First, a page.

The Long Island Association, the region's most prominent business organization, is pushing for immigration reform that would give more workers a chance to come to the United States legally.
Key regional industries need workers from overseas to grow and prosper, according to the LIA, which represents thousands of small and large businesses, including manufacturing companies, hospitals and farms.
Joining the heated national debate was an easy decision, said LIA president and chief executive Kevin Law. Overhauling immigration laws is "an economic development issue that goes to the strength of the Long Island community," he said.
The organization is focusing advocacy efforts on attracting and keeping highly skilled and educated immigrants, permitting more visas for seasonal workers and allowing more foreign-born entrepreneurs to set up shop in the United States.
The association on Feb. 6 sent a letter to the U.S. House Judiciary Committee -- which held a hearing this month on legalization and enforcement issues -- supporting efforts to revamp immigration laws.
The letter stressed the importance of attracting and keeping immigrants who "help drive the new innovation economy we are building on Long Island" and the rest of the state.
The push is part of a multistate alliance of business groups and comes as the U.S. Chamber of Commerce and labor groups announced support of immigration reform.
Work on the East End
Paul Monte, general manager of Gurney's Inn in Montauk, has recruited immigrants from countries such as Ireland, Bolivia and the Dominican Republic. They staff the kitchen, tend gardens and greet customers for a few spring and summer months at the resort and spa.
Many East End businesses offer seasonal jobs that Monte said don't attract local applicants but present an opportunity for people from other countries.
"It's the best form of American foreign aid we can provide because it provides support for the immigrants, helps people back in their countries and allows American businesses to get the staffing," Monte said.
Caitriona Quinn, of County Leitrim in Ireland, said she has paid for college with seasonal jobs at Gurney's Inn. "I'd like the opportunity to come back, even if I personally don't see myself moving there full time," Quinn, 25, said in an interview.
Business involvement doesn't make reform more palatable for groups advocating reduced immigration and more enforcement.
"If you listen to the business interests, not just on Long Island but generally around the country, there are really two types of jobs we have in America -- jobs that Americans won't do and jobs that Americans can't do," said Ira Mehlman, spokesman for the Federation for American Immigration Reform, a Washington, D.C., group that opposes comprehensive reform.
"I think that most people just find that absurd," Mehlman said.
Immigrant rights advocates generally welcomed the LIA's involvement.
"That they have come out publicly is very helpful and we need other business leaders and business owners to come out in support of the effort," said Luis Valenzuela, executive director of the Long Island Immigrant Alliance, an Amityville umbrella organization for advocacy groups.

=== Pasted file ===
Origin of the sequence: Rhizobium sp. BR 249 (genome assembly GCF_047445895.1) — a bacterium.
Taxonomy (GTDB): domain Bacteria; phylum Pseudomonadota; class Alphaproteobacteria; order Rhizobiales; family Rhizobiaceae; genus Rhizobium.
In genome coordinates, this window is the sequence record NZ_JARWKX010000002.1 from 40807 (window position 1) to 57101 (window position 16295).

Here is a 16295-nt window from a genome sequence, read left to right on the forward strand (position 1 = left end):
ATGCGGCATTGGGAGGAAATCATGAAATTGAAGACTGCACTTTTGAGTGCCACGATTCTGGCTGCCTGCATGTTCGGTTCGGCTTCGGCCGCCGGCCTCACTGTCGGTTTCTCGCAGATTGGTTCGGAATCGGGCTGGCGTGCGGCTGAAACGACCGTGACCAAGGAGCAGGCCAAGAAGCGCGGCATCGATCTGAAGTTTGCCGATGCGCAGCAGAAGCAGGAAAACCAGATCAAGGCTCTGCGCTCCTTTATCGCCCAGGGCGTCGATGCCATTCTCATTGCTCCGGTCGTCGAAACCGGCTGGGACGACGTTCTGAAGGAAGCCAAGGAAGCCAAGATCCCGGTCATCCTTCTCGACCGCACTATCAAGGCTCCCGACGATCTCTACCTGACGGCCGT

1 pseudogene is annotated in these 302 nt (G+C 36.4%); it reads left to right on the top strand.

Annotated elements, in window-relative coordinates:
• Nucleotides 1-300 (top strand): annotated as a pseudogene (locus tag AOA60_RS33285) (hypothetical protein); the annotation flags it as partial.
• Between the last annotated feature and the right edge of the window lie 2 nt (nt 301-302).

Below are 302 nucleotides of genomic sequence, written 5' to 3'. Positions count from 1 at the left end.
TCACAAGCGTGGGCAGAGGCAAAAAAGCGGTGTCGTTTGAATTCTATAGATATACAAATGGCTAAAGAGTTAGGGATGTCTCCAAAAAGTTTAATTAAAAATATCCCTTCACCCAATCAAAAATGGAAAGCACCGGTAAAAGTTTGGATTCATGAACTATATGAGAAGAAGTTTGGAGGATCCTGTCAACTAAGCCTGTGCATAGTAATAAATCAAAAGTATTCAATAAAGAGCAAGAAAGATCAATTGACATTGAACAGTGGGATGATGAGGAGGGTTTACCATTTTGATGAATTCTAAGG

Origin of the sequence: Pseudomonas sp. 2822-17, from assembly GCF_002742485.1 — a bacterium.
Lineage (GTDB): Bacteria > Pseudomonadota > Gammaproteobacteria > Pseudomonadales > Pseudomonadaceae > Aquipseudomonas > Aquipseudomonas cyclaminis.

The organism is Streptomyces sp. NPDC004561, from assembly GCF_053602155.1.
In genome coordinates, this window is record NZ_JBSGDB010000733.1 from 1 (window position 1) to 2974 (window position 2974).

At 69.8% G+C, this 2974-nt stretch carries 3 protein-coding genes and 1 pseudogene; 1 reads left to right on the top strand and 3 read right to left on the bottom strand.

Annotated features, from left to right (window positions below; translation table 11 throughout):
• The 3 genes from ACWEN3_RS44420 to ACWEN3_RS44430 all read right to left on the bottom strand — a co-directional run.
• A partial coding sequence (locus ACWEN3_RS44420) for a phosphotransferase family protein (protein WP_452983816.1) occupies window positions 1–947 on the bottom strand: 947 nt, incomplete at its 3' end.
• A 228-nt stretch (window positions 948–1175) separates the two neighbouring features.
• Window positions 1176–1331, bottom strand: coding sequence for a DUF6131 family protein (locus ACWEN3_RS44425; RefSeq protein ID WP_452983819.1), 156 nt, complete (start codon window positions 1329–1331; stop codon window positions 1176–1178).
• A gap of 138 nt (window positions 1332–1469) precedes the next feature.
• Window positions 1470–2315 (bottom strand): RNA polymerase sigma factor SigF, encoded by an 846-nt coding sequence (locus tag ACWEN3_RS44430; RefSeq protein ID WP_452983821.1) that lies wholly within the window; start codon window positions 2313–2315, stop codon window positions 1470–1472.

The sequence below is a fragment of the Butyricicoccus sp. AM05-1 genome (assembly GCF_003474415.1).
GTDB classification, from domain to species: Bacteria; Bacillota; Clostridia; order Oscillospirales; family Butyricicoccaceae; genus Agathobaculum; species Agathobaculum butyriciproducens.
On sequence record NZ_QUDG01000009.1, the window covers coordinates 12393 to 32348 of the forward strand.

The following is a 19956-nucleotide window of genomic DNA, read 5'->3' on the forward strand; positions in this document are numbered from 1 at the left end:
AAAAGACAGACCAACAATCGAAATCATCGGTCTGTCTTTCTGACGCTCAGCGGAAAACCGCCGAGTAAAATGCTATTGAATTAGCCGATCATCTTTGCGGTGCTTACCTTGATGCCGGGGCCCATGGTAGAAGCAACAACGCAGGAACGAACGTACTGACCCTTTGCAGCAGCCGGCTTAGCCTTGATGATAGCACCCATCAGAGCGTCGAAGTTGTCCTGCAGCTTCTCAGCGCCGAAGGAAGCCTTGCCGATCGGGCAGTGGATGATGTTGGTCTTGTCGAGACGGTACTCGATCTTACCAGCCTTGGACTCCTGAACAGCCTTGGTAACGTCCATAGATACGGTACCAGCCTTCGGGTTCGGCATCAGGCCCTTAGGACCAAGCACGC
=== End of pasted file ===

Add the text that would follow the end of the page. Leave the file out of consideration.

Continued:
The LIA also supports expanded visa and permanent residency programs for immigrants with specialized talents or advanced degrees, particularly in science, technology, engineering and math -- a workforce that could help retain and attract high-tech and research companies, Law said.
The group plans to lobby Long Island's congressional delegation and New York Sens. Charles Schumer and Kirsten Gillibrand. Although the organization is not opposed to legalization for undocumented workers, it will not focus on that issue, Law said.
A bipartisan group of senators that includes Schumer last month released a framework for reform with legalization programs and prioritized visas for industries that rely on immigrant workers. The Obama administration issued a plan with a similar approach.
LI farmers interested
Immigrant advocates want to ensure workers are not exploited or paid lower wages and have eventual access to a path for citizenship.
David Dyssegaard Kallick, immigration research director at the Fiscal Policy Institute in Manhattan, said efforts should first address the estimated 11 million to 12 million undocumented immigrants, while creating an orderly immigration system, without flooding business sectors with lower-wage workers.
"We need to balance the business interests with the interests of workers," he said.
Farmers have difficulty attracting nonimmigrant workers for jobs that involve demanding physical work, even for seasonal positions paying $20 an hour, he said.
Reform "would be a definite boost to the agricultural industry," Nolan said. "And it would give us some confidence in the future to continue farming."
The Long Island Association's immigration reform effort calls for:
Expanding and streamlining visa programs for foreign entrepreneurs who start businesses and create jobs.
Raising existing entry limits for employment-based visas for immigrants with specialized skills.
Exempting immigrant graduates with advanced degrees, especially in science, technology, engineering and math, from limits for permanent residency cards.
Making it easier for employers to recruit temporary workers for seasonal jobs.